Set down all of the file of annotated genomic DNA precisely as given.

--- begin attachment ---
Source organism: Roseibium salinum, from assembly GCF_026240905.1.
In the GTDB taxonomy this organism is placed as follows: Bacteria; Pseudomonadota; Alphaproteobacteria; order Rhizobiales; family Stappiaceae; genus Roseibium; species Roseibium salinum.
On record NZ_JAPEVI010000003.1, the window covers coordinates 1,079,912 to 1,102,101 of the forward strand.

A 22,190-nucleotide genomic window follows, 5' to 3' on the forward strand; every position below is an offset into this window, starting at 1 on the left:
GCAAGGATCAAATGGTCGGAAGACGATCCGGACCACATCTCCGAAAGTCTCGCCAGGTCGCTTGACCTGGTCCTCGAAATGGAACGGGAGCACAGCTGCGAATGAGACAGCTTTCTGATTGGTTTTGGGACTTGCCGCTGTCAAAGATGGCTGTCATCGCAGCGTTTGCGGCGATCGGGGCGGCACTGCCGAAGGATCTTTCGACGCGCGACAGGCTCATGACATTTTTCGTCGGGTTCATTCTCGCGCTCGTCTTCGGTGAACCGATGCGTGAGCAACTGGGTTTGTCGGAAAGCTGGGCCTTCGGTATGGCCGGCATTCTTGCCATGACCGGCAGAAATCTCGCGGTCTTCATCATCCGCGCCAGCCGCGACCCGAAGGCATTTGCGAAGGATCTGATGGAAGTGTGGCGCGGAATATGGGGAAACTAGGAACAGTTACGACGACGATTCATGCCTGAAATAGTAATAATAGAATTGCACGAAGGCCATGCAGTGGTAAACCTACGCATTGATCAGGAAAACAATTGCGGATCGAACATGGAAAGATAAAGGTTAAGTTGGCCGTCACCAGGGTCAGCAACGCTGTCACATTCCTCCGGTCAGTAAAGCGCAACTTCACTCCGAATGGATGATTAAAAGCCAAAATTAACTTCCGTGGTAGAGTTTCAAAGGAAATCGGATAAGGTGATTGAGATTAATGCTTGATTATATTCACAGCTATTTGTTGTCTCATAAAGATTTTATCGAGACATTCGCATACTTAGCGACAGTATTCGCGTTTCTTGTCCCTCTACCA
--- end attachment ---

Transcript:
Source organism: Roseibium salinum, from assembly GCF_026240905.1.
In the GTDB taxonomy this organism is placed as follows: Bacteria; Pseudomonadota; Alphaproteobacteria; order Rhizobiales; family Stappiaceae; genus Roseibium; species Roseibium salinum.
On record NZ_JAPEVI010000003.1, the window covers coordinates 1,079,912 to 1,102,101 of the forward strand.

A 22,190-nucleotide genomic window follows, 5' to 3' on the forward strand; every position below is an offset into this window, starting at 1 on the left:
GCAAGGATCAAATGGTCGGAAGACGATCCGGACCACATCTCCGAAAGTCTCGCCAGGTCGCTTGACCTGGTCCTCGAAATGGAACGGGAGCACAGCTGCGAATGAGACAGCTTTCTGATTGGTTTTGGGACTTGCCGCTGTCAAAGATGGCTGTCATCGCAGCGTTTGCGGCGATCGGGGCGGCACTGCCGAAGGATCTTTCGACGCGCGACAGGCTCATGACATTTTTCGTCGGGTTCATTCTCGCGCTCGTCTTCGGTGAACCGATGCGTGAGCAACTGGGTTTGTCGGAAAGCTGGGCCTTCGGTATGGCCGGCATTCTTGCCATGACCGGCAGAAATCTCGCGGTCTTCATCATCCGCGCCAGCCGCGACCCGAAGGCATTTGCGAAGGATCTGATGGAAGTGTGGCGCGGAATATGGGGAAACTAGGAACAGTTACGACGACGATTCATGCCTGAAATAGTAATAATAGAATTGCACGAAGGCCATGCAGTGGTAAACCTACGCATTGATCAGGAAAACAATTGCGGATCGAACATGGAAAGATAAAGGTTAAGTTGGCCGTCACCAGGGTCAGCAACGCTGTCACATTCCTCCGGTCAGTAAAGCGCAACTTCACTCCGAATGGATGATTAAAAGCCAAAATTAACTTCCGTGGTAGAGTTTCAAAGGAAATCGGATAAGGTGATTGAGATTAATGCTTGATTATATTCACAGCTATTTGTTGTCTCATAAAGATTTTATCGAGACATTCGCATACTTAGCGACAGTATTCGCGTTTCTTGTCCCTCTACCA